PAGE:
PRISONER of war and internment camps near Tatura have fallen victim to neglect, decay and rubbish dumpers.
The Tatura Irrigation and Wartime Camps Museum is visited regularly by dignitaries of embassies including those of Japan and Germany who want to pay tribute to family members and visit the war camps where they were interned.
Tatura and District Historical Society president Steve Barnard said he was embarrassed after taking people to Camp 13 last week after the annual commemoration service at Tatura War Cemetery.
‘‘We had two visitors who came over specifically for it; their respected fathers were crew members on the Kormoran and they survived and they were taken prisoner in Camp 13,’’ Mr Barnard said.
He said the site was a disgrace with rubbish covering the prison cell block that was visible from the roadside.
‘‘These two people came over to see this site which was significant to them and of course we took them down to visit the scene, but there’s rubbish, it’s overgrown and disappointing,’’ Mr Barnard said.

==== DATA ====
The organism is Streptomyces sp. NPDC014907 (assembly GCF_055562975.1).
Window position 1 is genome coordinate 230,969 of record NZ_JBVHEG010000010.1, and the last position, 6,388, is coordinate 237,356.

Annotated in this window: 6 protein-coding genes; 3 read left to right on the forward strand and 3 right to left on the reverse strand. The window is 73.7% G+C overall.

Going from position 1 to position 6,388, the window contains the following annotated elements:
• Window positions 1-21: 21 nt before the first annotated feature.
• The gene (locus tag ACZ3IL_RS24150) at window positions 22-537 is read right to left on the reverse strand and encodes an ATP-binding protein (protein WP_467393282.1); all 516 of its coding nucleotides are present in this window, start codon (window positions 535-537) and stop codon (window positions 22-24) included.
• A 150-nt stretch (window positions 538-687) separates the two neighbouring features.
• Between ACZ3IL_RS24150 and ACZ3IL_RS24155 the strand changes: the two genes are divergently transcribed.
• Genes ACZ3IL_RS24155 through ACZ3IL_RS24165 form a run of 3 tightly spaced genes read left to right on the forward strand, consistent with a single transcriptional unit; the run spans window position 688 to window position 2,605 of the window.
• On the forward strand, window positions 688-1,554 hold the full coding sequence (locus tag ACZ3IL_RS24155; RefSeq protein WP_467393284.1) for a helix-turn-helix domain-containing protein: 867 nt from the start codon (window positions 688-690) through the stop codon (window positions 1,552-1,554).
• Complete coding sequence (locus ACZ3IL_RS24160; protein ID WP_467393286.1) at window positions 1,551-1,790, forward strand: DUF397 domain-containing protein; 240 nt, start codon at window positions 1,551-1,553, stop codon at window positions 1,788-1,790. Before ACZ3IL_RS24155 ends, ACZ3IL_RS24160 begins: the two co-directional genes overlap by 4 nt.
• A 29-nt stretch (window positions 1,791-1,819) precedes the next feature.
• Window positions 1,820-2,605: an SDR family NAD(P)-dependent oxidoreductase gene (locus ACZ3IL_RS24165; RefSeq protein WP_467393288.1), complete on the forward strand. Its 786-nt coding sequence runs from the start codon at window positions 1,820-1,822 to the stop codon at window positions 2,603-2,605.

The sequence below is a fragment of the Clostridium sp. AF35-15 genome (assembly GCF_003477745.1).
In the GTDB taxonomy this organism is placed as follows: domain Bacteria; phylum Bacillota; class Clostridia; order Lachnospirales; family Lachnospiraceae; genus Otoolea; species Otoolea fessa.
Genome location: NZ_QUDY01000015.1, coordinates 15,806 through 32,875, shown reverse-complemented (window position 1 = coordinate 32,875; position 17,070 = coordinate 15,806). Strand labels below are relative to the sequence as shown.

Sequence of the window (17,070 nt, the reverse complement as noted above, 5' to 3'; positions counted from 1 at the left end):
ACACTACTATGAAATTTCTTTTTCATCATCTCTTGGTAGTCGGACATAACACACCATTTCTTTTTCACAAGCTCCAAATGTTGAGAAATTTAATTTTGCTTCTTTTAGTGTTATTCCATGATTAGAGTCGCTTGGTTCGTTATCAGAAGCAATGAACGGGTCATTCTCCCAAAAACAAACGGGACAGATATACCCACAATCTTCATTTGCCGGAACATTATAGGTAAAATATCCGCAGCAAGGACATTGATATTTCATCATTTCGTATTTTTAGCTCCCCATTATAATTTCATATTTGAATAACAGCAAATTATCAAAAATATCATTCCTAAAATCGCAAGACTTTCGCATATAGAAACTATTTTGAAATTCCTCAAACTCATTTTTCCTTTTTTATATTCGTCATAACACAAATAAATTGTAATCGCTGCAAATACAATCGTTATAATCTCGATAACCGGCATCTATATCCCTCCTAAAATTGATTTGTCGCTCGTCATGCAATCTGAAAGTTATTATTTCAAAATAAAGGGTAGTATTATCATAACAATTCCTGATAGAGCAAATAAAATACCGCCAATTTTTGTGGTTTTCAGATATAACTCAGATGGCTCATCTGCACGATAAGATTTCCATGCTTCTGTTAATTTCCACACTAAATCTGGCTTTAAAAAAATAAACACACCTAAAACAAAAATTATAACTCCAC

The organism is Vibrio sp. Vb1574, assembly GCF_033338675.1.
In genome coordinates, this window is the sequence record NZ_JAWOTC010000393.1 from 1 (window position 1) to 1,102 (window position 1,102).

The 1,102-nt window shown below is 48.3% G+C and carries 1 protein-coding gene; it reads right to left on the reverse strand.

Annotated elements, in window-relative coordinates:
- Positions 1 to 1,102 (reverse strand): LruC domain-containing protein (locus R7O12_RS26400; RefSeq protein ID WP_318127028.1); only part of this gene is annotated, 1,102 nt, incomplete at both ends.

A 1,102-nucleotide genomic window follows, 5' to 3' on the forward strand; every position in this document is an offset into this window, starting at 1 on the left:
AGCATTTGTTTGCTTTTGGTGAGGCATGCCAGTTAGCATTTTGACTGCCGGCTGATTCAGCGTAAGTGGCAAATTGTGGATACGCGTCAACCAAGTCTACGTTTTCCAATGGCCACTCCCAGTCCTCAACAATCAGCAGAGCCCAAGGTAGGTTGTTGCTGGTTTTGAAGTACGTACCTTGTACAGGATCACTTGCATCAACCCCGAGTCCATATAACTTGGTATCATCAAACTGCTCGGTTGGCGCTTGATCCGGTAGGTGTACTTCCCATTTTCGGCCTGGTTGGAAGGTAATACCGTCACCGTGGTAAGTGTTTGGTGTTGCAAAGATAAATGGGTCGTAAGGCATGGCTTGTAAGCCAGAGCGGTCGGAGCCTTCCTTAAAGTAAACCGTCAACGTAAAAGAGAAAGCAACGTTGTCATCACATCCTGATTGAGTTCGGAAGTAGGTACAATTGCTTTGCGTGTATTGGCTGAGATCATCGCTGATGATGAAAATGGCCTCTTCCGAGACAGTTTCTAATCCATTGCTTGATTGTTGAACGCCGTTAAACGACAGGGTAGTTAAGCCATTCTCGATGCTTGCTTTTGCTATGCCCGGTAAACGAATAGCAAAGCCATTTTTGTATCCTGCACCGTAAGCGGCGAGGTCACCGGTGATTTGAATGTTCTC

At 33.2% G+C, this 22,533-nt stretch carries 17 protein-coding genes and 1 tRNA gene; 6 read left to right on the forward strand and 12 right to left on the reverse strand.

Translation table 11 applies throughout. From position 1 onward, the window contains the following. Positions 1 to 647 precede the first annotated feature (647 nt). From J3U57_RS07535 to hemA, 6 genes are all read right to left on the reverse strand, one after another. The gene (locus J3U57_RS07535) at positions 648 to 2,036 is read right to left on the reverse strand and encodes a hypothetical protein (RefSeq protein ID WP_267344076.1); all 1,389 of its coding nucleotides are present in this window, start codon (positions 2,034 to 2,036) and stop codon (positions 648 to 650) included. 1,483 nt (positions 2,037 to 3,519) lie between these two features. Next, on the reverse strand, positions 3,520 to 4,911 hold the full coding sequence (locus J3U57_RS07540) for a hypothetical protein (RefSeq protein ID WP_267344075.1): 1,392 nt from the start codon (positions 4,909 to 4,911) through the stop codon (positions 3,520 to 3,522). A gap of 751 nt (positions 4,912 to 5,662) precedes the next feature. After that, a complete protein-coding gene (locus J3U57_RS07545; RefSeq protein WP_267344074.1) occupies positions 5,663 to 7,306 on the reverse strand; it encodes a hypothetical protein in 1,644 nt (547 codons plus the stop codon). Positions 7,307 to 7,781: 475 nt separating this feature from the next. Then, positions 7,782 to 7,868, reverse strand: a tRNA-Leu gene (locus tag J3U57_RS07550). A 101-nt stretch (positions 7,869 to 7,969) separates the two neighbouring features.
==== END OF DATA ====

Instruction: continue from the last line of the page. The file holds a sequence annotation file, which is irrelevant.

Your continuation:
The four camps remaining in the area include the Dhurringile mansion that was a prison camp for German officers and two more that were civilian internee camps.
Mr Barnard said negotiations were taking place at the moment with Heritage Victoria to gain access to the H.S.K. Kormoran Memorial, located now on private property.
‘‘Camp 13 has the Kormoran memorial, which was a memorial structure about two-three foot high and was built by survivors of the Kormoran, and quite often relatives from Germany will want to come over and lay flowers,’’ he said.
Camp 13 also hosts a number of built-in garden beds and the prison cell block, which stands on vacant land.
‘‘I think it’s just on open shrub-land, no-one knows who the owner is if there is an owner,’’ Mr Barnard said.
As the camps stand today, no markers point to the historical land.
Mr Barnard said the camp should be redeveloped as a major tourist attraction.
‘‘When people come over from Melbourne and Canberra embassies they say ‘where are the camps, we want to see the camps’,’’ he said.
‘‘It just needs cleaning up and I think everybody who sees it recognises that something should be done with it.’’